networkn: Based on that, I presume you will return every device which has software on it (including all your smartphones) , back to the manufacturer for a refund, and not purchase any computers ever again, since almost every bit of software in existence will have defects! Also you will never use any website.

If they fix the defect they don't have to give you a refund. Other OSs release security fixes on a regular basis e.g. Windows, OSX and Linux.


Well the chances of them fixing every defect=nil so based on the "reasonable timeframe" clause he would have no choice. 


So are your saying the CGA shouldn't apply at all? What is the difference between a software defect and a hardware defect in a switch in my toaster? They are both defects.

Why are people placing a lower standard on what they expect from software than they do from hardware? Chances are that if it plugs into the wall these days it will have some level of firmware/software in it, so should manufacturers get a free rein if they just say software bug not covered. If that is the case best for the manufactures to move any thing possible into software so they don't need to fix it when it breaks.

The other option is the CGA outdated and needs to be brought into the reality of 21st century?

1725 posts

Uber Geek

Trusted
Lifetime subscriber

  # 687126 17-Sep-2012 14:18
Send private message

karit:
networkn:
karit:
networkn: Based on that, I presume you will return every device which has software on it (including all your smartphones) , back to the manufacturer for a refund, and not purchase any computers ever again, since almost every bit of software in existence will have defects! Also you will never use any website.

If they fix the defect they don't have to give you a refund. Other OSs release security fixes on a regular basis e.g. Windows, OSX and Linux.


Well the chances of them fixing every defect=nil so based on the "reasonable timeframe" clause he would have no choice. 


So are your saying the CGA shouldn't apply at all? What is the difference between a software defect and a hardware defect in a switch in my toaster? They are both defects.

Why are people placing a lower standard on what they expect from software than they do from hardware? Chances are that if it plugs into the wall these days it will have some level of firmware/software in it, so should manufacturers get a free rein if they just say software bug not covered. If that is the case best for the manufactures to move any thing possible into software so they don't need to fix it when it breaks.

The other option is the CGA outdated and needs to be brought into the reality of 21st century?



At the end of the day a defect is a defect if it's software or hardware the CGA is quite clear it applies to both.

Retailers/importers in this country need to be aware of this and build this in to the price of their products, if they don't then they will be the losers, they cannot opt out/contract out of the CGA


1 | 2 | 3 | 4 | 5 | 6
View this topic in a long page with up to 500 replies per page Create new topic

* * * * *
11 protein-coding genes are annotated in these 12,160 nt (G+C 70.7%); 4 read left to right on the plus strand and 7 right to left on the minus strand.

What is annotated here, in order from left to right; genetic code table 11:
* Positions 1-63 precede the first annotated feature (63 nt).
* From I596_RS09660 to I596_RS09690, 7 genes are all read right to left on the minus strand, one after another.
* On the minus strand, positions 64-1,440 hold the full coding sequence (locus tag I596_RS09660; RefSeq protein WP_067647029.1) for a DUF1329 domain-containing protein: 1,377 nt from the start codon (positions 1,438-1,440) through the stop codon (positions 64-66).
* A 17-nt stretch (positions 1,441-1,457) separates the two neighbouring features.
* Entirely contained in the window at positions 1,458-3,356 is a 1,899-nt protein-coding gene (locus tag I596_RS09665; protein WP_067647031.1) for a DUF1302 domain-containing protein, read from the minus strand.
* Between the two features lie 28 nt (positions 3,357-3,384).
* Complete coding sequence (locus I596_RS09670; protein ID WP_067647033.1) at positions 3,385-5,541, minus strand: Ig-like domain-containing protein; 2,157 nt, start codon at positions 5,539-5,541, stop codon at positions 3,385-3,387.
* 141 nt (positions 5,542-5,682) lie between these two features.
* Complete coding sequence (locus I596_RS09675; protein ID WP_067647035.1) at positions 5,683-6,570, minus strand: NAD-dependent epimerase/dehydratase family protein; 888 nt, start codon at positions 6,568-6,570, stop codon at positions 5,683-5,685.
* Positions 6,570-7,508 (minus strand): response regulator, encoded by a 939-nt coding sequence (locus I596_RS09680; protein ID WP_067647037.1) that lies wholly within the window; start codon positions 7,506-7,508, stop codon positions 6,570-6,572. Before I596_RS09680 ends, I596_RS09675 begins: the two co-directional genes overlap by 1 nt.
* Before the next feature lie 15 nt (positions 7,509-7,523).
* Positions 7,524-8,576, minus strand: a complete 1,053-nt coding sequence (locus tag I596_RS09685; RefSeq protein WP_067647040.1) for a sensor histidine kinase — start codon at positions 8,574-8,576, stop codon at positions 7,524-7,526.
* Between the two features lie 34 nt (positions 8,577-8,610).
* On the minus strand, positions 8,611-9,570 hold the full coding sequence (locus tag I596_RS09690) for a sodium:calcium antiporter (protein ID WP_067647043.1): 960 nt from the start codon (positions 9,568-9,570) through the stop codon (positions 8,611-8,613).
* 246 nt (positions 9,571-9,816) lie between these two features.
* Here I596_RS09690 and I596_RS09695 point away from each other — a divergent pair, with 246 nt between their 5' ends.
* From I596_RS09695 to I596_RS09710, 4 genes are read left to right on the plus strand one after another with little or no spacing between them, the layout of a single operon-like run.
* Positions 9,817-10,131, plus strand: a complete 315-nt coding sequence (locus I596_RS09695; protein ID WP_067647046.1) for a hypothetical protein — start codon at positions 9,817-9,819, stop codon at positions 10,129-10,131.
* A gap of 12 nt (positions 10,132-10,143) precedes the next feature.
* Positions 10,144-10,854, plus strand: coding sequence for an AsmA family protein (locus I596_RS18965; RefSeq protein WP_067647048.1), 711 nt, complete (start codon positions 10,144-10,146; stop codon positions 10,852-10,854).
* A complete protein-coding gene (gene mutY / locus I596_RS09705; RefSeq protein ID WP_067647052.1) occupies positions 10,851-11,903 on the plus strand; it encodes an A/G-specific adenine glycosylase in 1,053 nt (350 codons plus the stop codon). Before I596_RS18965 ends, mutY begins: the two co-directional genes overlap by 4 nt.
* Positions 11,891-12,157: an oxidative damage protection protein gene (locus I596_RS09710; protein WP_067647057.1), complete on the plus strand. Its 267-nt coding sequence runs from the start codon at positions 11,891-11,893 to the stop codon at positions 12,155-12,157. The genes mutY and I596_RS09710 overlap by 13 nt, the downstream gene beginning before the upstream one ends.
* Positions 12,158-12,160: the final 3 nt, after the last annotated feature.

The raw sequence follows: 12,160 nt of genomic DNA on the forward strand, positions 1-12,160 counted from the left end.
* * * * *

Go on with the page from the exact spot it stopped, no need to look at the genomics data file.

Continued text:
Twitter and LinkedIn »



Follow us to receive Twitter updates when new discussions are posted in our forums:



Follow us to receive Twitter updates when news items and blogs are posted in our frontpage:



Follow us to receive Twitter updates when tech item prices are listed in our price comparison site:





News »

Chorus to launch Hyperfibre service
Posted 18-Nov-2019 15:00


Microsoft launches first Experience Center worldwide for Asia Pacific in Singapore
Posted 13-Nov-2019 13:08


Disney+ comes to LG Smart TVs
Posted 13-Nov-2019 12:55


Spark launches new wireless broadband "Unplan Metro"
Posted 11-Nov-2019 08:19


Malwarebytes overhauls flagship product with new UI, faster engine and lighter footprint
Posted 6-Nov-2019 11:48


CarbonClick launches into Digital Marketplaces
Posted 6-Nov-2019 11:42


Kordia offers Microsoft Azure Peering Service
Posted 6-Nov-2019 11:41


Spark 5G live on Auckland Harbour for Emirates Team New Zealand
Posted 4-Nov-2019 17:30


BNZ and Vodafone partner to boost NZ Tech for SME
Posted 31-Oct-2019 17:14


Nokia 7.2 available in New Zealand
Posted 31-Oct-2019 16:24


2talk launches Microsoft Teams Direct Routing product
Posted 29-Oct-2019 10:35


New Breast Cancer Foundation app puts power in Kiwi women's hands
Posted 25-Oct-2019 16:13


OPPO Reno2 Series lands, alongside hybrid noise-cancelling Wireless Headphones
Posted 24-Oct-2019 15:32


Waikato Data Scientists awarded $13 million from the Government
Posted 24-Oct-2019 15:27


D-Link launches Wave 2 Unified Access Points
Posted 24-Oct-2019 15:07



Geekzone Live »

Try automatic live updates from Geekzone directly in your browser, without refreshing the page, with Geekzone Live now.


Support Geekzone »

Our community of supporters help make Geekzone possible. Click the button below to join them.

Support Geezone on PressPatron



Are you subscribed to our RSS feed? You can download the latest headlines and summaries from our stories directly to your computer or smartphone by using a feed reader.

Alternatively, you can receive a daily email with Geekzone updates.